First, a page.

We prefer the Blue Circle Café to the Sotto Vento’, exclaims Sten, the son of a Norwegian millionaire. The Sotto Vento is on the e
We prefer the Blue Circle Café to the Sotto Vento’, exclaims Sten, the son of a Norwegian millionaire. The Sotto Vento is on the exclusive Costa Smeralda, and is Sardinia’s most famous disco but, says Sten, ‘is already being invaded by “the Rolex crowd”.’ Sten has a point. While most people never aspire to owning a pair of A2,000 Gucci crocodile skin loafers, some do. According to Sten, those who want to show off such belongings go to Antibes or St Tropez. Costa Smeralda is different. The likes of Sylvester Stallone, Tom Cruise and Nicole Kidman go there so as not to be seen. They do not wear Gucci, Prada or Versace to display their success but because that is what their local store sells. Whereas luxury brands bestow glamour to ordinary mortals, the super-rich who holiday at Costa Smeralda bestow glamour to the luxury brands. Costa Smeralda retains its exclusivity by staying small, being well guarded and being accessible only by helicopter or cabin cruiser. However, life has recently not been so easy for the luxury brands that adorn its visitors. Many of the luxury-brand makers were founded in the 1950s by mainly Italian entrepreneur designers who are now ageing and whose families lack the design and management skills to run an increasingly competitive business. Luxury-goods sales have also been hit hard by the worldwide economic slowdown. The ‘new idea’ for luxury-goods makers is to control the whole value chain, from manufacture to distribution, retailing and marketing. This comes expensive where advertising costs approach 35 per cent of sales and the rental of the prime retail site they need can cost up to A10,000 per square metre. Covering such costs requires the sales volume and working capital that many of the family firms lack. According to Cedric Magnelia, of Credit Suisse First Boston, gaining sales by brand extensions into such obvious areas as perfumes has been ‘done to death’. There also seems little further to gain from the ‘old idea’ of designers creating stunning but hugely loss-making haute couture while money was made from licensees selling perfumes, handbags and scarves. Down-market associations easily taint luxury brands. TAG Heuer and Porsche both tried stretching their product ranges down-market. Both increased sales, tarnished their luxury brand names and retreated back up-market. The formation of luxury conglomerates has become part of the ‘new idea’. These offers negotiating power in obtaining retail space,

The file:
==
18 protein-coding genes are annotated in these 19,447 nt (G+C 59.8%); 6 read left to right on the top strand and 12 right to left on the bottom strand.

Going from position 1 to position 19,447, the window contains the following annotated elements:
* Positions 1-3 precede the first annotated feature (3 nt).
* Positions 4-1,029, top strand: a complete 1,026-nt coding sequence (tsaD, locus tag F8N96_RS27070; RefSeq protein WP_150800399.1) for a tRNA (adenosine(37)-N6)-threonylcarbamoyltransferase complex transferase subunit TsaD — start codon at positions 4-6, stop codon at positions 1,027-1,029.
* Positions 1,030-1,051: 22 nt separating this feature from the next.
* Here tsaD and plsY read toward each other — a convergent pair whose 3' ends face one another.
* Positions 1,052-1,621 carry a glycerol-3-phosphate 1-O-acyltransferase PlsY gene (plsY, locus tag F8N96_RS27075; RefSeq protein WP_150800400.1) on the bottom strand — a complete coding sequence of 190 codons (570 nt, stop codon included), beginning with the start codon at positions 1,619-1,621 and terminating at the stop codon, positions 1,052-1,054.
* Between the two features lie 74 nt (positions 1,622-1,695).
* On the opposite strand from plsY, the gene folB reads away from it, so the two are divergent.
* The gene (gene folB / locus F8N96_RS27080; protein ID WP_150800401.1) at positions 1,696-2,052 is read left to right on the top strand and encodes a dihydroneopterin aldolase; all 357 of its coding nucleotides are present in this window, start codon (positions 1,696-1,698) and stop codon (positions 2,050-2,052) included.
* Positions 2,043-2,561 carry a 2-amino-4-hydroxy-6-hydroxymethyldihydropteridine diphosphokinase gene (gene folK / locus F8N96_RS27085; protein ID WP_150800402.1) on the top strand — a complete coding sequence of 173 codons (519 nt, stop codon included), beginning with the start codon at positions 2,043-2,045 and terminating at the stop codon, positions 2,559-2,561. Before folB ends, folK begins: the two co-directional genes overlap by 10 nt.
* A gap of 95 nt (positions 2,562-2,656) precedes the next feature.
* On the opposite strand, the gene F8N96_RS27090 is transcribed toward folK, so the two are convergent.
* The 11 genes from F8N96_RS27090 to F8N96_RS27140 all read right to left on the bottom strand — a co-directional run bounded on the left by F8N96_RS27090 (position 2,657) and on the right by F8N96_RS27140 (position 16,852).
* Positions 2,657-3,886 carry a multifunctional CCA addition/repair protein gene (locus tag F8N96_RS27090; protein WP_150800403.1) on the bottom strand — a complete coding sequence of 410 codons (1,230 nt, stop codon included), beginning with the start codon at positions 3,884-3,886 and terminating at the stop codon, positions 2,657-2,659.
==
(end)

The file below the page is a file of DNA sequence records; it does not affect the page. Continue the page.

skills in areas where brands could be extended, access to capital and managerial skills. Two of the biggest of these are French LVHM, who own Louis Vuitton, Christian Dior, Givenchy and others, and Swiss Richemont, whose brands include Cartier, Dunhill and Piaget. The recognition of the conglomerate strategy has led to a feeding frenzy as Gucci consume Italian shoemaker Sergio Rossi, and LVHM and Prada jointly share out Fendi with its famous Baguette handbag. Laurent Paichot, of the Federation of Swiss Watch Makers, thinks being bought by a conglomerate is the only alternative for many small watchmakers: ‘Due to globalisation everything is expensive – especially advertising.’ He continues, ‘Bigger companies have the economic power to really push the product and consumers will buy from a brand they know well.’ However, in this industry, synergy is hard to find. Morgan Stanley Dean Witter’s Claire Kent says ‘cost savings in a takeover in this industry are spurious’. How can synergy be achieved in a market where the appeal is the idiosyncratic way products are designed, made and marketed? Hermès boasts that it takes them longer to make their Kelly bags than it takes BMW to assemble a car! Even where cost savings are easy and logical to find, they can endanger brands. Richemont is eager to clarify that Mont Blanc factories do not make Cartier pens. LVHM’s broad range and strength in the Japanese market have helped it weather the economic storm better than many of its competitors. Its performance contrasts with that of Gucci whose sales are heavily down because of merchandising errors and excessive time turning round Yves St Laurent, a struggling acquisition. A few luxury-goods makers, such as Rolex, Mondane Watch and Prada, are holding out against the force of the ‘new idea’. Mondane intends to remain a speciality watchmaker while Rolex is adamant that it will remain independent, although it seems unlikely that Sten will be wearing one.
1. What makes a luxury good or service desirable? 10 marks
2. Is the economic drive for scale inconsistent with consumers’ desires in the a60 billion luxury-goods industry? 10 marks
3. Does Sten’s sneering at ‘the Rolex crowd’ suggest that Rolex is failing in its desire to remain an independent luxury-goods maker? 10 marks